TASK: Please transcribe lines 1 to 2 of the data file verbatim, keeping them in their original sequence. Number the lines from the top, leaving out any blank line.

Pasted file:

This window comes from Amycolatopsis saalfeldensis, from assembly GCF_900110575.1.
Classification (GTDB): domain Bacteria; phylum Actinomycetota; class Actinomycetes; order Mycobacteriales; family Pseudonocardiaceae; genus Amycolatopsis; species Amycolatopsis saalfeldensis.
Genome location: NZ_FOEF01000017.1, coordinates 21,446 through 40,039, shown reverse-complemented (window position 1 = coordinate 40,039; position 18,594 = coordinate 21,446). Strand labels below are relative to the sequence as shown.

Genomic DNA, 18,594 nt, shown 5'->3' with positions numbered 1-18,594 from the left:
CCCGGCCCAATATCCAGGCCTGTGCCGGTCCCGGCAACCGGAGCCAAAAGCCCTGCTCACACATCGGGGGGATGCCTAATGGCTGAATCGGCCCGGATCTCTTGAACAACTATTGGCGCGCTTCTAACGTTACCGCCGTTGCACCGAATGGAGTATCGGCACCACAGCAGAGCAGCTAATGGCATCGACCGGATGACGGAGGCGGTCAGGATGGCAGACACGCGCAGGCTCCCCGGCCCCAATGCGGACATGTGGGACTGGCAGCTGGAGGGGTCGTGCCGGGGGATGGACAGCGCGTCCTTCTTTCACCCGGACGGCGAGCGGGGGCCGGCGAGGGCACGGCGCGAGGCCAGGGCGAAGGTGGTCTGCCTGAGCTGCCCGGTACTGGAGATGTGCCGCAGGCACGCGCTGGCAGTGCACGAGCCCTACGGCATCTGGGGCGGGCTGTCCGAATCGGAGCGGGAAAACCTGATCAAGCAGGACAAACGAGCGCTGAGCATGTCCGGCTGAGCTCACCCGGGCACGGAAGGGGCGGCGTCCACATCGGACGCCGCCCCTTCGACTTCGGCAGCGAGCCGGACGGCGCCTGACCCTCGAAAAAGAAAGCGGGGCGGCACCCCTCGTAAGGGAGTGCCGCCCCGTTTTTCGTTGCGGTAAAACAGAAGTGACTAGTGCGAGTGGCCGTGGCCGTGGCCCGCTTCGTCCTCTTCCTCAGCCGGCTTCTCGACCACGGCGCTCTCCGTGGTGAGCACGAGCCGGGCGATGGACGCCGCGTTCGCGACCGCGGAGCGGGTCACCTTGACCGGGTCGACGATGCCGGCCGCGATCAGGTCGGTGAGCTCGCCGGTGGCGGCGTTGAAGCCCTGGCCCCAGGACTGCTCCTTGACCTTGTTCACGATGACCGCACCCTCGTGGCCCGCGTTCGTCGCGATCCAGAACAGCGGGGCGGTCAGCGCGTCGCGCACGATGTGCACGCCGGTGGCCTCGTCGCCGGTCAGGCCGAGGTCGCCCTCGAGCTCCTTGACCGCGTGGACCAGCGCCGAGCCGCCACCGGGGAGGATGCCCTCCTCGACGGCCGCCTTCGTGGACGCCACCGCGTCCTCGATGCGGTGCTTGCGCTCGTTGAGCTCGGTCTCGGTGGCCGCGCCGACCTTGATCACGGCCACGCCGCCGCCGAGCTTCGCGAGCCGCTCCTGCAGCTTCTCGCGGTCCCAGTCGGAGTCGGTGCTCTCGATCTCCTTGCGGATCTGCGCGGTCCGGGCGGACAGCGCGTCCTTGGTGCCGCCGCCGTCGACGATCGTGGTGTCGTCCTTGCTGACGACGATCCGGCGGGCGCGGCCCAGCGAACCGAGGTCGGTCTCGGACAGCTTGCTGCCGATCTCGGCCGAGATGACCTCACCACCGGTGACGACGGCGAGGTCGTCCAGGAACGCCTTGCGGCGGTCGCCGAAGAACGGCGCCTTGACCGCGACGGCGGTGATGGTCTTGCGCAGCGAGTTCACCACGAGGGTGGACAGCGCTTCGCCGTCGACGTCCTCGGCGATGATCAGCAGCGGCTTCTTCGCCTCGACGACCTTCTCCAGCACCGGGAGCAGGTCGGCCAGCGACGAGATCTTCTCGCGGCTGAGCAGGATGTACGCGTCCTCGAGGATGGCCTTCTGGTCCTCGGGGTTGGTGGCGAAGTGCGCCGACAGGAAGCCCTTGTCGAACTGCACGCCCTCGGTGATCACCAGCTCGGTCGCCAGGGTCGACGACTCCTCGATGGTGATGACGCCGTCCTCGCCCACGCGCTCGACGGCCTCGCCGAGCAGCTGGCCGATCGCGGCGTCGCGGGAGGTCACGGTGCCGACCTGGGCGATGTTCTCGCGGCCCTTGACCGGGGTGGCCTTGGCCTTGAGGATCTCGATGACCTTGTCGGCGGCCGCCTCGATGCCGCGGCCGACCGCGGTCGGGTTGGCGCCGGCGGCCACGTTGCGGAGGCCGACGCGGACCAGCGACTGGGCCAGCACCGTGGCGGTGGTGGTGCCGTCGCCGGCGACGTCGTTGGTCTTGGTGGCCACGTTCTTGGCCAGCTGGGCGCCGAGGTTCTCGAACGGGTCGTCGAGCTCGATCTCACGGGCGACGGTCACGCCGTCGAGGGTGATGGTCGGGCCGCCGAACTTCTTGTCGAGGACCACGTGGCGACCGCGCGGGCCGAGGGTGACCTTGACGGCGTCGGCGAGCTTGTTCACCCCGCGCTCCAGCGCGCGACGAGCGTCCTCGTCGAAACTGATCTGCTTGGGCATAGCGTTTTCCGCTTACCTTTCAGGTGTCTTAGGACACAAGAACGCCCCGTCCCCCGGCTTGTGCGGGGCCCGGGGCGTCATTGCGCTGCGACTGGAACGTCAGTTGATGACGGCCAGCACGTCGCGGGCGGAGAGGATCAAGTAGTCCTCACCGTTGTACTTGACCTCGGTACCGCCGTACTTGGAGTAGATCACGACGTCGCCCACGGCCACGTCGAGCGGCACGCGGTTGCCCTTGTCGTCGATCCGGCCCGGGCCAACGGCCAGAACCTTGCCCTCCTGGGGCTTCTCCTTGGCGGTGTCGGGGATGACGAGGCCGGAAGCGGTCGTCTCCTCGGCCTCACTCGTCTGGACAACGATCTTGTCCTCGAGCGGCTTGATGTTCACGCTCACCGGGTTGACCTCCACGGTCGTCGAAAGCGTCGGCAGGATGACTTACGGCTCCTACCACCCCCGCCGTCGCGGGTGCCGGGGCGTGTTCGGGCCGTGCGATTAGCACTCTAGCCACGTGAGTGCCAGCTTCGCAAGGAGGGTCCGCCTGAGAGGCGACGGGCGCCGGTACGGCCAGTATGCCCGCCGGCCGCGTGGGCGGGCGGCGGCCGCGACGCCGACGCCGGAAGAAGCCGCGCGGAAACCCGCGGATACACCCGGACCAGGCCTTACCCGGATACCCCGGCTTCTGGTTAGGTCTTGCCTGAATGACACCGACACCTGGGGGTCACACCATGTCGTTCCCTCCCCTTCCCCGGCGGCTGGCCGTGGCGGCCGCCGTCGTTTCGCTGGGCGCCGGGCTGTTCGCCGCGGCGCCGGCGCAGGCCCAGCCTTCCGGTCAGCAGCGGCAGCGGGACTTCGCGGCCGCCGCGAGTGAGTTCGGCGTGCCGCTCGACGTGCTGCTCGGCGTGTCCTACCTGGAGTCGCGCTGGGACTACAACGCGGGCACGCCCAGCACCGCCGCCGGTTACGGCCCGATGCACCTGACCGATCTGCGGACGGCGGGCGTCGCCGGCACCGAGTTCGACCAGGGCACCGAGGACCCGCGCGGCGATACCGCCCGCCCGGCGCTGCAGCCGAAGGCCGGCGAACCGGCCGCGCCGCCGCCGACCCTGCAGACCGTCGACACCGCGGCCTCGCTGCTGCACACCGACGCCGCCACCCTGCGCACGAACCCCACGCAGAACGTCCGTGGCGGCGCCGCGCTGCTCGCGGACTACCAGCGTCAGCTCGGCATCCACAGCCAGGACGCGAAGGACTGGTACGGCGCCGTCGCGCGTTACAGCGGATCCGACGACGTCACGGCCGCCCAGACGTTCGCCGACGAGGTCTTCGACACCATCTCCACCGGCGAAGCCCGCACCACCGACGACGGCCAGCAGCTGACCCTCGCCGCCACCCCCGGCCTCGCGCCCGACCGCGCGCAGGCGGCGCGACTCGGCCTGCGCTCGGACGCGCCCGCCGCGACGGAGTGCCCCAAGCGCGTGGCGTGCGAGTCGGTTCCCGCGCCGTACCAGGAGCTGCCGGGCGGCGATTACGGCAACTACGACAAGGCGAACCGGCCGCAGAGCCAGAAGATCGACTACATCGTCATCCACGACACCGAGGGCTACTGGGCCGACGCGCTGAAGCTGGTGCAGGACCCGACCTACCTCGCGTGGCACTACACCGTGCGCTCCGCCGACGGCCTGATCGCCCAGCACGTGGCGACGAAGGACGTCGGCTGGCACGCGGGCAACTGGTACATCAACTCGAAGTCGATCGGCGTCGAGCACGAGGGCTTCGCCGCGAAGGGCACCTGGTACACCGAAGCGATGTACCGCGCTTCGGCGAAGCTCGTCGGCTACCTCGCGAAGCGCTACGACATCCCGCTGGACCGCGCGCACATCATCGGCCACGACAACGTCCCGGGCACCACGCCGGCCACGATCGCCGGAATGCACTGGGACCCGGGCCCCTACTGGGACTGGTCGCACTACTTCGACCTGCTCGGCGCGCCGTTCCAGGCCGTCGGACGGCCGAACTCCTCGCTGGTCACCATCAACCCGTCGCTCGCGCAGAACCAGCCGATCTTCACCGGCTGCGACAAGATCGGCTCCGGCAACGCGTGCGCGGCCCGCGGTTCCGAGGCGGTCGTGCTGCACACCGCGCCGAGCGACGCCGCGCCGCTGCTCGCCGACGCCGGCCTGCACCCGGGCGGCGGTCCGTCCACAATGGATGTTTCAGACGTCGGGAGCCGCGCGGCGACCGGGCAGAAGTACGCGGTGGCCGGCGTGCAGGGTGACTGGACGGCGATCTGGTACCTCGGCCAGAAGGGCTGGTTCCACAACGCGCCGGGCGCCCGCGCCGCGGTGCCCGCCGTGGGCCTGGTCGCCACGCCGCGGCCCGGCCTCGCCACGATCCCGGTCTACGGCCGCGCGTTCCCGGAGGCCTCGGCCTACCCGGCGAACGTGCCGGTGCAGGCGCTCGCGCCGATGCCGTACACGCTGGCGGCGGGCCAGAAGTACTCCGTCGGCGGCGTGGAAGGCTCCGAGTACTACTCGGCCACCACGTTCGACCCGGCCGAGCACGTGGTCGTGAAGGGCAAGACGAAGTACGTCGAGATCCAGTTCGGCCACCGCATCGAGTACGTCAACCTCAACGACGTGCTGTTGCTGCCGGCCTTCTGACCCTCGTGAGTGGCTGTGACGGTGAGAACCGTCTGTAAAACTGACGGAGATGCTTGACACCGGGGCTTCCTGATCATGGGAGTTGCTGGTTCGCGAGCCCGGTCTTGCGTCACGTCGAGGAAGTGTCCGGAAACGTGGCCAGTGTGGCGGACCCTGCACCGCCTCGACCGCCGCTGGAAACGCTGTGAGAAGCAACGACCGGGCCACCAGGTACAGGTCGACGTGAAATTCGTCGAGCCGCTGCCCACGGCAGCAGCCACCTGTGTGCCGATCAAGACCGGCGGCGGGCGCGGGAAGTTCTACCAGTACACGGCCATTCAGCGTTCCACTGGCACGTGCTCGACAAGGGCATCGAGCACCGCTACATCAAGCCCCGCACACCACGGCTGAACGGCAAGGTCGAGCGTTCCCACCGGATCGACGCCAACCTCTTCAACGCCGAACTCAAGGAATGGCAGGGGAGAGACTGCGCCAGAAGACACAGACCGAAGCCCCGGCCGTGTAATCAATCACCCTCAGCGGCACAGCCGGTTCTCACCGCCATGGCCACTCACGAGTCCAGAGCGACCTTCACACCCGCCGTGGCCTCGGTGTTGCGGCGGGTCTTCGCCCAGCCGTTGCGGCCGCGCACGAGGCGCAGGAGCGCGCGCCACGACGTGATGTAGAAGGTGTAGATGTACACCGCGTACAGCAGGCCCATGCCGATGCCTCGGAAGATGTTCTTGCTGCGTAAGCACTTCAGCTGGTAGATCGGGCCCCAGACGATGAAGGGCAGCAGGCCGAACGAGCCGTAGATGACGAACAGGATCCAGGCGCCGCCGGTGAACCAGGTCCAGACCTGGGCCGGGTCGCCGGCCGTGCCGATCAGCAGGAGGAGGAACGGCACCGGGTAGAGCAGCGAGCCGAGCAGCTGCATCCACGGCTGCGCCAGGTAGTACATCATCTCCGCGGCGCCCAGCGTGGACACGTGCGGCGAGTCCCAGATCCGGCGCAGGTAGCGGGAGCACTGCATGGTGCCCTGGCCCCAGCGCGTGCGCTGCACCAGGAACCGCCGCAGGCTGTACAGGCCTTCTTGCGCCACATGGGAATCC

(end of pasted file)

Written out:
This window comes from Amycolatopsis saalfeldensis, from assembly GCF_900110575.1.
Classification (GTDB): domain Bacteria; phylum Actinomycetota; class Actinomycetes; order Mycobacteriales; family Pseudonocardiaceae; genus Amycolatopsis; species Amycolatopsis saalfeldensis.